*Once I choose a child, that child does not go back in the pool and he is not replaced in the pool.*1437

*It is without replacement.*1443

*It is an ordered selection because the candy bars are all different.*1445

*It matters who gets which candy bar.*1448

*I look at my chart, I see that without replacement and ordered gives me permutations of N and R.*1454

*I fill in the formula for permutations, simplify it down, and that is the number of ways that I can do it.*1461

*The next example is going to look very similar to this one.*1469

*You want to read it very carefully and see if you notice the difference between the next example and this one.*1472

*It is going to look almost the same, there is one small difference and *1478

*that is going to dramatically change the answer that we get.*1481

*That is really how probability questions go.*1484

*Very small differences in the wording made a big difference in the answer.*1486

*Let us check out the next example.*1490

*We have 5 identical candy bars to distribute to 20 children.*1494

*We do not want to give any child more than one candy bar.*1498

*Is the selection with replacement or without? Is it ordered or unordered?*1501

*How many ways can we distribute the candy?*1504

*This looks almost the same as the previous example.*1508

*Again, we are choosing R = 5 children.*1512

*We are making 5 choices from each time we choose a child, there are 20 children hoping to get that candy bar.*1521

*We have N = 20 possibilities.*1530

*Is this selection with replacement or without?*1541

*Remember, we said we do not want to give any child more than one candy bar.*1545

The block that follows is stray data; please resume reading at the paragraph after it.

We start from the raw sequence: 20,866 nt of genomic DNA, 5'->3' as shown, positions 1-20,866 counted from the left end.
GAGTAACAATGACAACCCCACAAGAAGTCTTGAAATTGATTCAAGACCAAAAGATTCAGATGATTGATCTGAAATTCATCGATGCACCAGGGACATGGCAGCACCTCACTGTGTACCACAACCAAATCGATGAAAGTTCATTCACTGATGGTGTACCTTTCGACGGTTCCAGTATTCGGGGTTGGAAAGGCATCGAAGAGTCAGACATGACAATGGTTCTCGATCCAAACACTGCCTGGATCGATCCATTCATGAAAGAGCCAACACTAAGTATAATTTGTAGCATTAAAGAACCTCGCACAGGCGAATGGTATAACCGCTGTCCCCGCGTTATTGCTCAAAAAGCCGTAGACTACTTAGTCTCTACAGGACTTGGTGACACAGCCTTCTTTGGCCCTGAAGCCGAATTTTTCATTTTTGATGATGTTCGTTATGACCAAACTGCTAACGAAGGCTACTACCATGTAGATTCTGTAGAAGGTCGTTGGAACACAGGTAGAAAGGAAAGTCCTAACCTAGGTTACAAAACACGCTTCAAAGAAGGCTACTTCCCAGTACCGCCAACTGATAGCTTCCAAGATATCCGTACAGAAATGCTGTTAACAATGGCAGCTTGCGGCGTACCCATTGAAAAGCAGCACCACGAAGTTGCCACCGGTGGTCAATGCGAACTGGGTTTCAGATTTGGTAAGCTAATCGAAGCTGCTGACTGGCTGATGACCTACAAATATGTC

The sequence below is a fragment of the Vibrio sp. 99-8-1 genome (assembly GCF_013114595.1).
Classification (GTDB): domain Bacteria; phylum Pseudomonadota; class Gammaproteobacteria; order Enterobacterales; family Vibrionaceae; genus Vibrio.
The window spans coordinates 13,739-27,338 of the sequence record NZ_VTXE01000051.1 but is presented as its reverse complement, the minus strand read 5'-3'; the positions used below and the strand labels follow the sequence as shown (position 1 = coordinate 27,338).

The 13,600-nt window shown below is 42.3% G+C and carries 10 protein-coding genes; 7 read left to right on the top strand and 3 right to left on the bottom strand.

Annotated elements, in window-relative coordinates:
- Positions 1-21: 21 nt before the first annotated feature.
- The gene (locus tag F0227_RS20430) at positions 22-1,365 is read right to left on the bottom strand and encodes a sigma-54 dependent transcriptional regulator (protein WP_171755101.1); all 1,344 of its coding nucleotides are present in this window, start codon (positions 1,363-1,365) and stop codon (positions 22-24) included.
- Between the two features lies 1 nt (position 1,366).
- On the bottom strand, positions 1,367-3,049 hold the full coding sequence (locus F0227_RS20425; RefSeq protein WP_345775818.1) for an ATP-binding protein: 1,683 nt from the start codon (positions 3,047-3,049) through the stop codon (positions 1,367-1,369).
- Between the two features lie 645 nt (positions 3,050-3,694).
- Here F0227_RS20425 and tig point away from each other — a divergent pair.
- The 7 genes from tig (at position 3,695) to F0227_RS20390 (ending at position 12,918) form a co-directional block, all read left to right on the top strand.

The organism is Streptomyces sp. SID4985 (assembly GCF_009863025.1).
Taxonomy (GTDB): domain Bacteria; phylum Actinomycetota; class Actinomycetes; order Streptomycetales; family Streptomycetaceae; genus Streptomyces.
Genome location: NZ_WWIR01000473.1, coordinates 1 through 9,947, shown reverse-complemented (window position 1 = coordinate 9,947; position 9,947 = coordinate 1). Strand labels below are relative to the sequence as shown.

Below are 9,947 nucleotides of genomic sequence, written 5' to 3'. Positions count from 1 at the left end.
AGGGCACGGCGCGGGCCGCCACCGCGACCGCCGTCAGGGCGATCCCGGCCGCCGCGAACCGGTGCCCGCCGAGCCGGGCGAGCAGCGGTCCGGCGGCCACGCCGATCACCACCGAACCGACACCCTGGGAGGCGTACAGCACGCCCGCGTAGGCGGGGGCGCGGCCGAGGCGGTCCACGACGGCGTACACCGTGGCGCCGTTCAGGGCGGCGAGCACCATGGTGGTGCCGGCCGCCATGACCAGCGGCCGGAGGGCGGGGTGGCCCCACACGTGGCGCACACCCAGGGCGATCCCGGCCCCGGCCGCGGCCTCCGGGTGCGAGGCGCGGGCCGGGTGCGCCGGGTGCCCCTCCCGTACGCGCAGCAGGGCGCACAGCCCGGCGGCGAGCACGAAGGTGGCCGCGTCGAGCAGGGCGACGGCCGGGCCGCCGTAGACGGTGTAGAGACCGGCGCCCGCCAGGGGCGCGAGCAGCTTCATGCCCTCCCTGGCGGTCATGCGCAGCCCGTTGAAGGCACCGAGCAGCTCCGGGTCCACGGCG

*That means, once we select the child, give that child a candy bar, he has to leave the room.*1549

*He does not go back in the pool of recipients.*1555

*He is not replaced in the pool.*1559

*Because we do not want to give any child more than one candy bar, this is without replacement.*1564

*No child can have more than one candy bar.*1572

*That is what that tells us right there.*1579

*Is this selection unordered or ordered?*1582

*Remember, last time we have 5 different candy bars.*1588

*This time, we have 5 identical candy bars.*1593

*That means we are giving out 5 snickers.*1597

*I will give you a snickers, I will give you a snickers. *1600

*What that means is, if I choose Susan to get the first snickers *1606

*and then I choose Tom to get the second snickers, they both walk away with a snickers.*1612

*If I choose Tom to get the first snickers and then I choose Susan to get the second snickers,*1618

*they both walk away with the snickers.*1626

*It is the same to them, it is the same distribution of candy.*1627

*As if I had chosen Susan first and the Tom second or if I had chosen Tom first *1631

*and Susan second because the candy bars look the same.*1637

*If they were different candy bars, the order would matter but because the candy bars are identical,*1641

*this is an unordered selection.*1648

*That really depends on the wording of the problem.*1656

*This problem is almost identical to the previous one.*1660